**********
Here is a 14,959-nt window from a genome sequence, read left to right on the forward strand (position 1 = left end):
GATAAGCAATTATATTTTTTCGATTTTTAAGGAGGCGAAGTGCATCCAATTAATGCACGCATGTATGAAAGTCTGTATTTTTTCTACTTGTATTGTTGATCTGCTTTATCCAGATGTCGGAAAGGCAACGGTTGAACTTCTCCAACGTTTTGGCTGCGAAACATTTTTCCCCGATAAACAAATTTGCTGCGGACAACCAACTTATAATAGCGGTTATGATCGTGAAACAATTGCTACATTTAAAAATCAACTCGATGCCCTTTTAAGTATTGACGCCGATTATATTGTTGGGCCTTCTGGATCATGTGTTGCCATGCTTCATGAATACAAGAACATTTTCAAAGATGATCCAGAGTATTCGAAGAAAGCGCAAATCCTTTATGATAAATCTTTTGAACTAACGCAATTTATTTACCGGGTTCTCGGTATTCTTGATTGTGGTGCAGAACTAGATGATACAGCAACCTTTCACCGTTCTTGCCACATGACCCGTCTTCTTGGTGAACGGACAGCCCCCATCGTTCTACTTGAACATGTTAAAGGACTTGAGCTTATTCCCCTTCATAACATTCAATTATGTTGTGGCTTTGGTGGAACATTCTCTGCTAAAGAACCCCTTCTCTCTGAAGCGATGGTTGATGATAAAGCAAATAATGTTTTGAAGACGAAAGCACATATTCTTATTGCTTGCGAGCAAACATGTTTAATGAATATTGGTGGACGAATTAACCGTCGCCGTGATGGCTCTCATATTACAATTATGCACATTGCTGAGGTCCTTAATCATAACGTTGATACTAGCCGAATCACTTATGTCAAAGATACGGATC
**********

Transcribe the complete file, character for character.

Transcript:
Here is a 14,959-nt window from a genome sequence, read left to right on the forward strand (position 1 = left end):
GATAAGCAATTATATTTTTTCGATTTTTAAGGAGGCGAAGTGCATCCAATTAATGCACGCATGTATGAAAGTCTGTATTTTTTCTACTTGTATTGTTGATCTGCTTTATCCAGATGTCGGAAAGGCAACGGTTGAACTTCTCCAACGTTTTGGCTGCGAAACATTTTTCCCCGATAAACAAATTTGCTGCGGACAACCAACTTATAATAGCGGTTATGATCGTGAAACAATTGCTACATTTAAAAATCAACTCGATGCCCTTTTAAGTATTGACGCCGATTATATTGTTGGGCCTTCTGGATCATGTGTTGCCATGCTTCATGAATACAAGAACATTTTCAAAGATGATCCAGAGTATTCGAAGAAAGCGCAAATCCTTTATGATAAATCTTTTGAACTAACGCAATTTATTTACCGGGTTCTCGGTATTCTTGATTGTGGTGCAGAACTAGATGATACAGCAACCTTTCACCGTTCTTGCCACATGACCCGTCTTCTTGGTGAACGGACAGCCCCCATCGTTCTACTTGAACATGTTAAAGGACTTGAGCTTATTCCCCTTCATAACATTCAATTATGTTGTGGCTTTGGTGGAACATTCTCTGCTAAAGAACCCCTTCTCTCTGAAGCGATGGTTGATGATAAAGCAAATAATGTTTTGAAGACGAAAGCACATATTCTTATTGCTTGCGAGCAAACATGTTTAATGAATATTGGTGGACGAATTAACCGTCGCCGTGATGGCTCTCATATTACAATTATGCACATTGCTGAGGTCCTTAATCATAACGTTGATACTAGCCGAATCACTTATGTCAAAGATACGGATC